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Pollution in Ho Chi Minh City, Vietnam

Air pollution data from World Health Organization Info
PM1058
PM2.527
PM10 Pollution Level: High

Pollution in Ho Chi Minh City, Vietnam

Air Pollution
87.68 Very High
Drinking Water Pollution and Inaccessibility
63.15 High
Dissatisfaction with Garbage Disposal
79.92 High
Dirty and Untidy
78.83 High
Noise and Light Pollution
69.40 High
Water Pollution
77.92 High
Dissatisfaction to Spend Time in the City
76.45 High
Dissatisfaction with Green and Parks in the City
68.52 High

Purity and Cleanliness in Ho Chi Minh City, Vietnam

Air quality
12.32 Very Low
Drinking Water Quality and Accessibility
36.85 Low
Garbage Disposal Satisfaction
20.08 Low
Clean and Tidy
21.17 Low
Quiet and No Problem with Night Lights
30.60 Low
Water Quality
22.08 Low
Comfortable to Spend Time in the City
23.55 Low
Quality of Green and Parks
31.48 Low

Contributors: 142

Last update: November 2018

These data are based on perceptions of visitors of this website in the past 3 years.

If the value is 0, it means it is perceived as very low, and if the value is 100, it means it is perceived as very high.

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DeutschUmweltverschmutzung in Ho-Chi-Minh-Stadt
FrançaisPollution à Hô-Chi-Minh-Ville
EspañolContaminación en Ciudad Ho Chi Minh

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5 Comments so far

#Local on Jul 20, 2018 :
I am a local here and I didn't really know the air was that polluted. The Smog in 2016 or 2017 from Indonesia has cause more and more pollution rapidly. I moved to the U.S about a year ago and boy the air quality over there was A-OKAY, I have no more stuffy nose and my throat started to get better after years and years of coughing. I visited Vietnam frequently and the first time I got back, after a week or so. The disease was chasing after me, I ended up having a terrible fever and didn't get to spend a lot of time with my relatives. Now that I'm moving back here, the air quality is getting worse and worse. I started having an idea of having an air purifier inside my room and they aren't cheap over here compare to the U.S, The PM2.5 is pretty high over here so I'm hoping to get that air purifier ASAP.
#tourist on Feb 05, 2016 :
A good alternatieve would be if people in HCM start using electric bikes. You already see them in several Vietnam cities, like Hanoi or smaller towns like Hoi Ann. Bikes in HCN are really killing, pollution and noise is terrible
#Louis Nguyen on Jan 29, 2015 :
All the comments above are right. I'm a Vietnamese, I am living in Saigon, honestly, it's really terrible :(
#Anonymous on Jan 28, 2015 :
I came to Ho Chi Minh City back in 2004. Within less than a year, I developed some small respiratory issues and returned to my home country.

I came back again in 2006. After about half a year, I was fed up with the pollution again, and moved to Vung Tau.

It was pretty good when I stayed there on and off till 2009. Then I went to Danang, and I got bronchitis from all the pollution there downtown. I left in a couple months.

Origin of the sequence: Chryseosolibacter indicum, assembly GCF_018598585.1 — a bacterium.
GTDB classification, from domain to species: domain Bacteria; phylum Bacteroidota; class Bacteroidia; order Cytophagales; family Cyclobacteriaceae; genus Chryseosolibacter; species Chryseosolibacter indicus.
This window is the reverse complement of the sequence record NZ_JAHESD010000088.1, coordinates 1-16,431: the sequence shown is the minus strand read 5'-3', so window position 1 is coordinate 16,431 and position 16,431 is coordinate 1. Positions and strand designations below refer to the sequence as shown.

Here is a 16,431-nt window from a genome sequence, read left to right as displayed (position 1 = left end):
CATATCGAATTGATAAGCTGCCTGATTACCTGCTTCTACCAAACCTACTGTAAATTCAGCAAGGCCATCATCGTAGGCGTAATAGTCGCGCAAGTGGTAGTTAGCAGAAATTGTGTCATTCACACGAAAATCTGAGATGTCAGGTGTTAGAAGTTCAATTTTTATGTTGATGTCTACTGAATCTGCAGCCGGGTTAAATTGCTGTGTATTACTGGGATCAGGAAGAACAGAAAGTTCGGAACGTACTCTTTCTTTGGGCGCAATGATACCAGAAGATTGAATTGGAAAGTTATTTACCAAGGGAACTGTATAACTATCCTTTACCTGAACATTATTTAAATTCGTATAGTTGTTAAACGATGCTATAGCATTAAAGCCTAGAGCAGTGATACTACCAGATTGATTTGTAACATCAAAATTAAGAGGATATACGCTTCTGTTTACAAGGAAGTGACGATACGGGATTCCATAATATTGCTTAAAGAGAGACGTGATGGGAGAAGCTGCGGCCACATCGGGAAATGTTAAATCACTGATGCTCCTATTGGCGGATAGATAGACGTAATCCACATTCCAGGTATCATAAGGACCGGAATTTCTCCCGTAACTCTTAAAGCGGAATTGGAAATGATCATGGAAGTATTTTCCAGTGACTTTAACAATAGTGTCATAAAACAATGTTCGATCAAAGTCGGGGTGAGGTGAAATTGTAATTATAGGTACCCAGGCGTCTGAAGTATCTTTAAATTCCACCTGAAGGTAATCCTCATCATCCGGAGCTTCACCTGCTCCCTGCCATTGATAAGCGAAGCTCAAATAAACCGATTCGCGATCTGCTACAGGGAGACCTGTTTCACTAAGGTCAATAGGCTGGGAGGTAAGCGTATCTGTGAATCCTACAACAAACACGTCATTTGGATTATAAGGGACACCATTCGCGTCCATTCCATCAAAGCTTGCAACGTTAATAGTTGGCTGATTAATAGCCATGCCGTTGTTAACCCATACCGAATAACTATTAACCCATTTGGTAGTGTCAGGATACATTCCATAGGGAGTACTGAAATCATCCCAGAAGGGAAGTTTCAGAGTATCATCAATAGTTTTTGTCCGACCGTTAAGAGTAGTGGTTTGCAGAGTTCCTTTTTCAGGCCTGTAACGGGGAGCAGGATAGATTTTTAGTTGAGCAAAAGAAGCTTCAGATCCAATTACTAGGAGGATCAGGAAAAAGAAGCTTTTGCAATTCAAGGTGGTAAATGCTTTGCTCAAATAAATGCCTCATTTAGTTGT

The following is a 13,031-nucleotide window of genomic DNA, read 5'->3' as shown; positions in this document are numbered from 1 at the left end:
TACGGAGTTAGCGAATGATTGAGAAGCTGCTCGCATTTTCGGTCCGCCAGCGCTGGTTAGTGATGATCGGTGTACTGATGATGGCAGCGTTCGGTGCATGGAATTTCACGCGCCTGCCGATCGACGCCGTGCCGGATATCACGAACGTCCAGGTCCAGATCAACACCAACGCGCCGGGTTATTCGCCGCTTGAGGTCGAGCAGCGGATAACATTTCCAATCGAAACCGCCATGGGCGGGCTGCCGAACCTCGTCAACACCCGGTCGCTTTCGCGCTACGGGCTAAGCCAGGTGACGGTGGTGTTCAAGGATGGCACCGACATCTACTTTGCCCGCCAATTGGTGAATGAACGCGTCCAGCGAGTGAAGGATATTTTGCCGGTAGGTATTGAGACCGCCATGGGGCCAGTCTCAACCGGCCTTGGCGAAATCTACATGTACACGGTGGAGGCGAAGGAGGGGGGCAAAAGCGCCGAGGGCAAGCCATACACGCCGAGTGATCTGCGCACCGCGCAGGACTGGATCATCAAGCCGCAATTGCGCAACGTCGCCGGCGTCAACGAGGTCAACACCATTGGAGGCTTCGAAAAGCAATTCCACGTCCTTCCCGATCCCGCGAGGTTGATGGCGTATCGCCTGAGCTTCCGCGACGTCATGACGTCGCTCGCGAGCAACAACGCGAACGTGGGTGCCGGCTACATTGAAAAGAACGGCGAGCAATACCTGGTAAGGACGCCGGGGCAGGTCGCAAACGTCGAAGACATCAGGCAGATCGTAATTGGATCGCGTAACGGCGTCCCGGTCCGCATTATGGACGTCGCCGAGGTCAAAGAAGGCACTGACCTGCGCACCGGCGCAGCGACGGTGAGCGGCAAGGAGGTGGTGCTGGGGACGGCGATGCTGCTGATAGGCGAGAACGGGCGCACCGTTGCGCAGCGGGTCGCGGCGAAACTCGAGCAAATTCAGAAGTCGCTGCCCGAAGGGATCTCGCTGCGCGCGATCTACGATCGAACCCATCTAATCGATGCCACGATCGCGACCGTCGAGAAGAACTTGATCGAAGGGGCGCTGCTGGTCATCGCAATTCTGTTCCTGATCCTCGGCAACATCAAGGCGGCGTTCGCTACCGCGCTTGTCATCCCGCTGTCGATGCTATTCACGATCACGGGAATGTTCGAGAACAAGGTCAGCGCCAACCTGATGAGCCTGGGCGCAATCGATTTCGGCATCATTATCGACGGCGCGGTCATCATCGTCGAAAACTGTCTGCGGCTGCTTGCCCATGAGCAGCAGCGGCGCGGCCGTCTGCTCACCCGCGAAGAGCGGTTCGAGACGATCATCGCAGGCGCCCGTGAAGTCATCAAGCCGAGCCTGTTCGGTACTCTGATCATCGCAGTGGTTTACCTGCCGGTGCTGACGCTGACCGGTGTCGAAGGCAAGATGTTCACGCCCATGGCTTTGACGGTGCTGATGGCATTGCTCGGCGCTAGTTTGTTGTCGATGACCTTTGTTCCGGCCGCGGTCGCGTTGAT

I went back to my home country, recuperated, and returned to Ho Chi Minh City in late 2010. The first year there was fine as I stayed in a remote district, technically not a district but a suburb. The second, third and fourth year afterwards things got progressively worse for me healthwise in Ho Chi Minh City as I was first diagnosed pre-asthma and then about a year later allergic asthmatic.

I now am severely irritated/somewhat allergic to pollen, incense, smoke, tobacco smoke (this one has always been an issue for me though), mold and dust.

I can say the development of Vietnam in the past ten years has directly caused my health conditions, as pollution ramped up and my body slowly lost the ability to filter it out.

My recommendation: stay away from Vietnam and other countries where the environment takes a backseat on public policy and the mind of its citizens.
#Anonymous on Dec 22, 2014 :
It's not just air pollution that Vietnamese people don't care about. A man was angle grinding a new metal fence on the street three houses over, and the noise was so loud that me and my friend couldn't hear each other talking even with all our windows closed and sitting in a room at the opposite side of our building. The noise kept on for days, and turns out the man wasn't wearing any ear or eye protection. Why? Because, as my Vietnamese friend explained to me, no one cares about their health here. Having lived in Vietnam about a year, I can add that the Vietnamese version of the common Asian concept of "keeping face" includes never showing signs of softness or love - that is, protecting your eyes or ears, eating healthy food, caring for the other people around you apart from your close family, least of all caring for your environment.

Why would someone from a culture where you must be ready to have your ears and eyes ripped apart to not look "soft", you woulnd't walk an unbroken five hundred meters in your life even if it meant becoming a acidic, robot-faced sack of fat plopped on top of a motorbike, who can barely struggle, feet splayed to the sides, rubbery arms flailing and quavering and butt jutting behind into the horizon, the ten meters from bike to sofa, who takes pleasuse in animals caged, maimed or dyed for entertainment, and whose social connections are all coloured by the need to dominate and suck energy from other people with the most abrasive and piercing voice and the most aggressive and unbalanced behaviour possible, why would someone like that care about burning charcoal? Now I could stand a bit of burning charcoal, but I taste burning plastic everywhere here.